Later, taking tea with his mortified mum, the astonished narrator discovers that there are dead people alongside us everywhere, drawing wages, renting videos, going to the supermarket and doing all the other mundane things of daily existence but we, the living, mostly don’t realise.

This idea has always tickled me and now I have the evidence of this parallel plane in the form of dad’s gas bill.

The bill, which purported to be an actual reading rather than an estimate, puts dad’s gas at $290.47 (before pensioner discounts) for two months.

This was more than for the comparable period the previous year, when he was indeed to be found sitting in the lounge room with the gas fire on high to try to warm his dear old bones.

The conversation with the gas company was like that famous Monty Python dead parrot sketch: “I’m ringing about my late father’s gas bill.”

“Oh yes, what seems to be the problem?”

“The problem is he’s using more gas now than when he was alive.”

“Well, I can see this has not been updated as a deceased estate account. Will you be cancelling the service?”

“Umm, well maybe not if he needs it so much, I think.”

Of course it turns out to be an error, but the cynic in me thinks how easy it would be to claim that a percentage of estimated readings were actual and save the cost of sending out a meter reader.

And how about that little creep in usage year on year? Can it be explained simply by pointing out the lower temperatures in a particularly cold winter?

Just one tiny problem.

Dead men don’t need shale.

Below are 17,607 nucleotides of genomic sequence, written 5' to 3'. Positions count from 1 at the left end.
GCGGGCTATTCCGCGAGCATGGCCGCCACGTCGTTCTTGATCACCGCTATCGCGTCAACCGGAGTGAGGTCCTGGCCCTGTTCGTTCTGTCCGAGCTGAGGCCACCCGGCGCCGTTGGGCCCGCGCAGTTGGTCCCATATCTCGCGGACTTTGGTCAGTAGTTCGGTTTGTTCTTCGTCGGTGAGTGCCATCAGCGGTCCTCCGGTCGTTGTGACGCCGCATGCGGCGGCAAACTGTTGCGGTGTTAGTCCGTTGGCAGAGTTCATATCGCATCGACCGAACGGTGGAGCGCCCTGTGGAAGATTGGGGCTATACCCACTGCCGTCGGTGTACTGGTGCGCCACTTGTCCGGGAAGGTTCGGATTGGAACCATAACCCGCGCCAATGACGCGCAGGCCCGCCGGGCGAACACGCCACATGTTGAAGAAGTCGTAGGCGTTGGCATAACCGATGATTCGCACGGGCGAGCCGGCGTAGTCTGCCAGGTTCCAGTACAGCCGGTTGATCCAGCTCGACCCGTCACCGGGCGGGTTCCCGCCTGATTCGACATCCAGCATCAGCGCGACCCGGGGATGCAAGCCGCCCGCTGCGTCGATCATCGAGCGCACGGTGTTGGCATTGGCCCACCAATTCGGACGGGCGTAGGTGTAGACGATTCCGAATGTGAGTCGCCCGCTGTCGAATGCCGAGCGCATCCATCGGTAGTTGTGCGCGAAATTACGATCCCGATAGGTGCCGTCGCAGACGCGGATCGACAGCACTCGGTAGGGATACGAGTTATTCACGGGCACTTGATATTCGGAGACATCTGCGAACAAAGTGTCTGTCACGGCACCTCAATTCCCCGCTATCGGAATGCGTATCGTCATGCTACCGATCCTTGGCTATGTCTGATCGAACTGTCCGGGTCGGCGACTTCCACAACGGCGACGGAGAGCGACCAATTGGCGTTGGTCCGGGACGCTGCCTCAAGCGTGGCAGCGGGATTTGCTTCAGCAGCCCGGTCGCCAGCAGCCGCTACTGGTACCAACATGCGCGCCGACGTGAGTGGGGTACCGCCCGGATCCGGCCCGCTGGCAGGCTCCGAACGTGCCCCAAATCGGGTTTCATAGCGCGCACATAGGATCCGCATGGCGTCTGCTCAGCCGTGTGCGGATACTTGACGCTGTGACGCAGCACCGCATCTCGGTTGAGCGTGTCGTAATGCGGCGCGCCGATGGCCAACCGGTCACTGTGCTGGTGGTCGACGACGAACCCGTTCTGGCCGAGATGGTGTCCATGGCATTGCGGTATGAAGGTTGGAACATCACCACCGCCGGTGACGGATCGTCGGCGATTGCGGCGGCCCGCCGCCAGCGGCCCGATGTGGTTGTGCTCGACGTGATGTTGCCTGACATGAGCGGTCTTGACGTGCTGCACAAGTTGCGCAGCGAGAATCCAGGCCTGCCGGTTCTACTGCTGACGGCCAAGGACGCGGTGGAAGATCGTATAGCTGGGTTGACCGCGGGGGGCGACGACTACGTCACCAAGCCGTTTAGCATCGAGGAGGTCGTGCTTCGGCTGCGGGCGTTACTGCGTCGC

– See more at:

feet first

women's feet under x-ray

women’s feet under x-ray

A friend is feeling a tad tender. There’s been such a lot going on at work and home and only so many hours in a day.

It’s almost a perpetual conundrum for the modern woman and sometimes the only thing we sisters can do for one another is coo sympathetically and offer a slab of cake.

But it was the end of the day, so I prescribed a glass of wine, a hunk of good quality cheese, and advised her to get one of her children to give her a foot massage.

“Ooh,” says she, “no chance of that! My children are petrified of my feet – they are truly ugly.”

I kind of know what she means. I have terrible toes.

Hunched, crabbed things with pinkies that are more bunion than tootsies and certainly not helped by years of high heels with narrow, sleek shapes of the prevailing fashion.

But, I reckon most feet are … unlovely.

Even celebrities seem powerless to make gnarly feet toe the line.

They appear on the red carpet looking every inch perfection, but don’t be fooled by beautiful faces and frocks.

At the risk of sounding callous, just check out their feet.

Sarah Jessica Parker’s feet are covered with pronounced veins, Jennifer Garner’s pinkies cross back over her fourth toe, Posh Beckham’s feet look like they were stolen from a skeleton and airbrushed with fake tan, Paris Hilton doesn’t have toes as much as foot fingers, and poor Katie Holmes has made every listicle there is – and there are quite a few – for ugly celebrity feet.

Feet, even the famous, wealthy ones, are arguably the most unloved, undervalued part of the human body, which is strange when you consider they are pretty much the be all and end all of mobility.

Why else did the imperial Chinese – light years ahead in some things – indulge in the hideous practice of breaking and binding women’s feet?

The justification of the day was it was erotic and indicative of a women’s high class, when really it meant a girl could never run away on her own two, or even totter painfully more than a yard or two on suppurating, broken feet.

But the human foot is a truly remarkable thing and was made for walking … enough that the average person, with the average stride, will have circled the earth four times if they live until 80.